U.S. Department of Energy - Energy Efficiency and Renewable Energy
Clean Cities 20th Anniversary Overview Video (Text Version)
This is a text version of the Clean Cities 20th anniversary overview video.
DENNIS SMITH: Hello, I'm Dennis Smith from the U.S. Department of Energy's Clean Cities program. For the past 20 years, Clean Cities has worked to advance the nation's economic, environmental, and energy security by supporting local efforts to reduce our reliance on petroleum and foreign oil for transportation. A national network of nearly 100 Clean Cities coalitions brings together public and private stakeholders to team-up on petroleum-reduction initiatives. These strong partnerships are the key to Clean Cities' success.
During its 20-year history, Clean Cities' efforts have helped to reduce petroleum consumption by more than 4.5 billion gallons. Successful deployment of alternative fuels and advanced vehicles depends on collaboration between fleets, fuel providers, vehicle manufacturers, local government agencies, and many others.
By forming critical partnerships and stakeholder teams, Clean Cities coalitions have been able to leverage resources and accomplish things that no single company or organization could possibly do on their own. These combined efforts result in economies of scale and help transform local markets. Now let's hear from some of the Clean Cities program staff and partners who have helped contribute to our success over the past 20 years.
ROY WILLIS: The role of Clean Cities in promoting clean alternatives to imported oil I think is unmatched in the country.
WENDY DAFOE: Clean Cities' mission is to support local decisions to use less petroleum in transportation. The federal government provides a framework program, and each local coalition can do what works locally to displace petroleum in transportation.
RICHARD KOLODZIEJ: We see Clean Cities as a natural ally of ours. And so we've worked with Clean Cities over the years on presentations, seminars, webinars, and all types of outreach support. In addition, in Congress we're the most vocal supporter of Clean Cities of any organization.
ROY WILLIS: The most important thing from my perspective about Clean Cities is they're a connector. They connect fuel suppliers, equipment and vehicle manufacturers with fleets and others that use alternative fuel vehicles. And those connections I think are primarily responsible for the growth that we have seen, especially in the last five or six years in the use of alternative fuels in the country.
WAYNE CORUM: The City of Fort Worth has partnered with the Clean Cities program on various activities whether it's conduits for communication or grant funding or the use of alternative fuel vehicles.
PAT DAVIS: It's 20 years of success in that when you look at alternative fueling stations, about 80% of them out there have had some help from our Clean Cities program in placing them, and that's not always financial help. But it's also just about sharing best practices and connecting the right people to work together.
MELISSA ADAMS: It has been a great opportunity to really talk with leaders in the industry—both people who know the technology, know the vehicles, understand some of the policies as well as the needs of our end users. So for example, we're preparing now to introduce new compressed natural gas tariffs, and we were able to connect with folks who would be our customers as well as bounce some of these ideas off of local policymakers.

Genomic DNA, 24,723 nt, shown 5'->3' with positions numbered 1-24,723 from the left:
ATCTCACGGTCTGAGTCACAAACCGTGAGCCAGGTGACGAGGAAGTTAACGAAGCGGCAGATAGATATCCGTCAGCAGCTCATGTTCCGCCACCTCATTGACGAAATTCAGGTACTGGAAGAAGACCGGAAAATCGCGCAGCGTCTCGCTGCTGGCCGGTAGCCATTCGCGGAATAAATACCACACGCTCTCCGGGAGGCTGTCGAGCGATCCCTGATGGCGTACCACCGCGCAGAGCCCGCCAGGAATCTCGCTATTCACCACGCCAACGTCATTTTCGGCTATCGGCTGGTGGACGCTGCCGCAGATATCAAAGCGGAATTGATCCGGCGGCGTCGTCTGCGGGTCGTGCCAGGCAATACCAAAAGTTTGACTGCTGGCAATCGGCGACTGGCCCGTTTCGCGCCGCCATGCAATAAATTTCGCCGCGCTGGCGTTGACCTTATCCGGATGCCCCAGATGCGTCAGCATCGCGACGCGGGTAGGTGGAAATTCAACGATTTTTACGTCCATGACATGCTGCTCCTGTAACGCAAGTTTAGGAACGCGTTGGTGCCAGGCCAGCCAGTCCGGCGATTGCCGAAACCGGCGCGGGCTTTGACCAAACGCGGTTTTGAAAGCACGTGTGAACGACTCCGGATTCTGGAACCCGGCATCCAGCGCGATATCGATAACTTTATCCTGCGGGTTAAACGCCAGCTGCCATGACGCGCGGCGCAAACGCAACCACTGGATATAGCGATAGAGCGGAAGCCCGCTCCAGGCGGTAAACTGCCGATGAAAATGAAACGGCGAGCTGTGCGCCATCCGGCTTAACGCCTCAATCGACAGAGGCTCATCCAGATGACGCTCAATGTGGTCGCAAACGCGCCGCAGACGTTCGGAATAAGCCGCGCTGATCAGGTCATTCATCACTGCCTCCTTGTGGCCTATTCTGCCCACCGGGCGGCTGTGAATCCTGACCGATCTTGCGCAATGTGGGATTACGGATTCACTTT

ROY WILLIS: I remember when it was just a handful of coalitions. Now it's over 100 organizations that stretch literally from coast to coast.
DOYLE SUMRALL: We started working with the coalitions about seven years ago. Our members are all over the country. We don't have regional membership groups. It kind of made sense. The Clean Cities are regionally throughout the country. Our members were getting involved with them to get engaged to their stakeholders. They were reaching out to the members because they represented the supply side of the industry.
KEN NEWBOLD: We as an institution are striving to be the national model for an engaged university, and Virginia Clean Cities offers us as an institution to be that engaged community member with a diverse set of constituents—in this instance, the alternative fuels community.
CALVIN JONES: Some of my past experiences with Clean Cities—they've reached out to other jurisdictions in immediate areas—some across the country. When we've had questions, they've even reached out to labs to help us identify problems. Clean Cities was able to arrange meetings for us to analyze different problems to help us be able to move the technology along. They also sponsor meetings between manufacturers and individual users groups that are very instrumental in moving alternative fuels technology forward.
STEPHEN NEAL: We all understand that we have one globe and that we have to protect it. So, because we have one globe and we have to protect it, the manufacturers along with the distribution side, which are dealer principals like myself—we have to be involved, and we live in these communities.
RICHARD KOLODZIEJ: It is the most effective deployment program the Department of Energy has.
WENDY DAFOE: DOE provides just the right amount of guidance, just the right amount of technical support, and decisions still can be made on the local level.
ROY WILLIS: Clean Cities is leading the way. They're setting the groundwork to take advantage of this new, domestic energy resource that should be a game-changer for our country.